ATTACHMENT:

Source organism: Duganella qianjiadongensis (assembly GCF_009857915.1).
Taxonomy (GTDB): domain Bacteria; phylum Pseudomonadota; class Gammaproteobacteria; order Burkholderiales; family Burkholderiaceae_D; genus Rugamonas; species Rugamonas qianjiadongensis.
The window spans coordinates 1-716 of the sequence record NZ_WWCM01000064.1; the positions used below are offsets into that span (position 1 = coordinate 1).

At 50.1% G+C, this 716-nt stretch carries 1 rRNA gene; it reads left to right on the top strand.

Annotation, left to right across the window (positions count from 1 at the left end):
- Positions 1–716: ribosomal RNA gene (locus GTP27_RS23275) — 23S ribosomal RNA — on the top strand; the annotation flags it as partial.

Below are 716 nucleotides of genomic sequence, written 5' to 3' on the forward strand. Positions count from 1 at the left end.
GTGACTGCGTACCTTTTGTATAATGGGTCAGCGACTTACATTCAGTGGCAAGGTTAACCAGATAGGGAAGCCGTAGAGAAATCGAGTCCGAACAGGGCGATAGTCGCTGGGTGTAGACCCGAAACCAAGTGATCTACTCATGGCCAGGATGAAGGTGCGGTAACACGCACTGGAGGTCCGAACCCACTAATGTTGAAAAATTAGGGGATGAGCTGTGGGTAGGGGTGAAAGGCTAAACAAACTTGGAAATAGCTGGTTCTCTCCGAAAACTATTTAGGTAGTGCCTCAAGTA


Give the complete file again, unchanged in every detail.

Source organism: Duganella qianjiadongensis (assembly GCF_009857915.1).
Taxonomy (GTDB): domain Bacteria; phylum Pseudomonadota; class Gammaproteobacteria; order Burkholderiales; family Burkholderiaceae_D; genus Rugamonas; species Rugamonas qianjiadongensis.
The window spans coordinates 1-716 of the sequence record NZ_WWCM01000064.1; the positions used below are offsets into that span (position 1 = coordinate 1).

At 50.1% G+C, this 716-nt stretch carries 1 rRNA gene; it reads left to right on the top strand.

Annotation, left to right across the window (positions count from 1 at the left end):
- Positions 1–716: ribosomal RNA gene (locus GTP27_RS23275) — 23S ribosomal RNA — on the top strand; the annotation flags it as partial.

Below are 716 nucleotides of genomic sequence, written 5' to 3' on the forward strand. Positions count from 1 at the left end.
GTGACTGCGTACCTTTTGTATAATGGGTCAGCGACTTACATTCAGTGGCAAGGTTAACCAGATAGGGAAGCCGTAGAGAAATCGAGTCCGAACAGGGCGATAGTCGCTGGGTGTAGACCCGAAACCAAGTGATCTACTCATGGCCAGGATGAAGGTGCGGTAACACGCACTGGAGGTCCGAACCCACTAATGTTGAAAAATTAGGGGATGAGCTGTGGGTAGGGGTGAAAGGCTAAACAAACTTGGAAATAGCTGGTTCTCTCCGAAAACTATTTAGGTAGTGCCTCAAGTA